European Commissioner for Agriculture Dacian Cioloş has promised tighter scrutiny of olive oil labels, on being questioned by Olive Oil Times about seeming flaws in the current system.

European Commission (EC) olive oil marketing laws already provide for checks on label accuracy and require EU member states to report annually on details including how many label verification requests they have received, and their outcomes.

After inquiries with the EC, Olive Oil Times can now reveal how many such label verifications have been reported to the EC in the last three years by the world’s leading producers Spain, Italy and Greece: none.

The EC said that in that period it had received one report from Spain and two from Italy, all of which indicated no label verification requests had been received in the previous year. No reports were received from Greece.

Under the EU olive oil marketing standards, codified in January as regulation 29/2012, various parties can make requests for tests of the truth of label indications – such as that the oil is virgin or extra virgin grade – and the relevant producer countries must report to the EC by each March 31 on their follow up action and any penalties applied.

In light of persistent concerns raised worldwide by consumers, producer groups and government organizations about misleading olive oil labeling, Olive Oil Times asked Cioloş if it seemed strange to him that no requests for verification had been made under these EU laws. We also asked what should be done to increase monitoring and labeling accuracy.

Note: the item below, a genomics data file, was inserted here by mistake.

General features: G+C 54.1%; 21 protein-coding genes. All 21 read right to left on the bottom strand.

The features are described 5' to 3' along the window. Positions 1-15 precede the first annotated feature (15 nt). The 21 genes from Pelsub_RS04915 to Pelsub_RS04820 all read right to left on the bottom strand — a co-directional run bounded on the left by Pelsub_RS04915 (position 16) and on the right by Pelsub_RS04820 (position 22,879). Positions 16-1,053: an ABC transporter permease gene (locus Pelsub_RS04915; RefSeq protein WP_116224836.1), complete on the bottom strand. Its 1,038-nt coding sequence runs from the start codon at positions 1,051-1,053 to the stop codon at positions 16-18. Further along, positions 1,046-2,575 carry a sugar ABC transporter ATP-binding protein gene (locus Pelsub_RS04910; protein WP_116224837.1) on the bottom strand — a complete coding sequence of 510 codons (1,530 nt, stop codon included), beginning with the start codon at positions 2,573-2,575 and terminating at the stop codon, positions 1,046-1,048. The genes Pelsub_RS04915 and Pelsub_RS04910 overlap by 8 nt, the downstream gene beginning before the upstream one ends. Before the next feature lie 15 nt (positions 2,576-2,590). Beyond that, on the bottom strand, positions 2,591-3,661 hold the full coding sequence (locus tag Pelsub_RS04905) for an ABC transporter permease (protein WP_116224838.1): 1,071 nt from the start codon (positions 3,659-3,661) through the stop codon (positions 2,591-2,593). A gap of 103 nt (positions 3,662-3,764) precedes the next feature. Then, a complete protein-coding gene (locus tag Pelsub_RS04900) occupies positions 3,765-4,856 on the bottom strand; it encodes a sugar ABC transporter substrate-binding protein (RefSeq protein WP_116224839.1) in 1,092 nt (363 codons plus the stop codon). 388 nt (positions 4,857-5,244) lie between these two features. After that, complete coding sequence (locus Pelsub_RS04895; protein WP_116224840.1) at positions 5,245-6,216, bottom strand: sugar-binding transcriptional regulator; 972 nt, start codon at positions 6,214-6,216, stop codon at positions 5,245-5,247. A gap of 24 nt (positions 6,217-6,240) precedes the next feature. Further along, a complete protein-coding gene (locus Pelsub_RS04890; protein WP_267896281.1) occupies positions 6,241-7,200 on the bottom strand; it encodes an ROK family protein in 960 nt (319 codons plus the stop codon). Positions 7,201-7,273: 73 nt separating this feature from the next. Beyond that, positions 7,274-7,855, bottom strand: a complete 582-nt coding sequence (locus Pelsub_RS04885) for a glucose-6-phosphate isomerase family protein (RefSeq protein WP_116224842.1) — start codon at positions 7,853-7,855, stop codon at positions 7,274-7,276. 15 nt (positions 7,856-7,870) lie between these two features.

A spokeswoman for Cioloş replied by email that “Indeed, no report was received on verification requests, however there are other communication channels between the Commission and Member States in the olive oil sector, in particular in the framework of Regulation (EC) no. 2568/91, which requests Member States to regularly send information on irregularities noted in the sector.”

“Discussions are already ongoing in the framework of the Single Market Organization Committee in order to make control more effective. The objective is to assess whether an adjustment of the current legislation would be needed, so as to take into account the evolution of the olive oil market.”

“In addition, Commissioner Cioloş plans to present an action plan on the olive oil sector in the coming weeks, probably in the first week of June. This might entail adjusting technical dispositions related to the Commission’s competence in strengthening quality control, protecting consumers and improving labeling.” she said.

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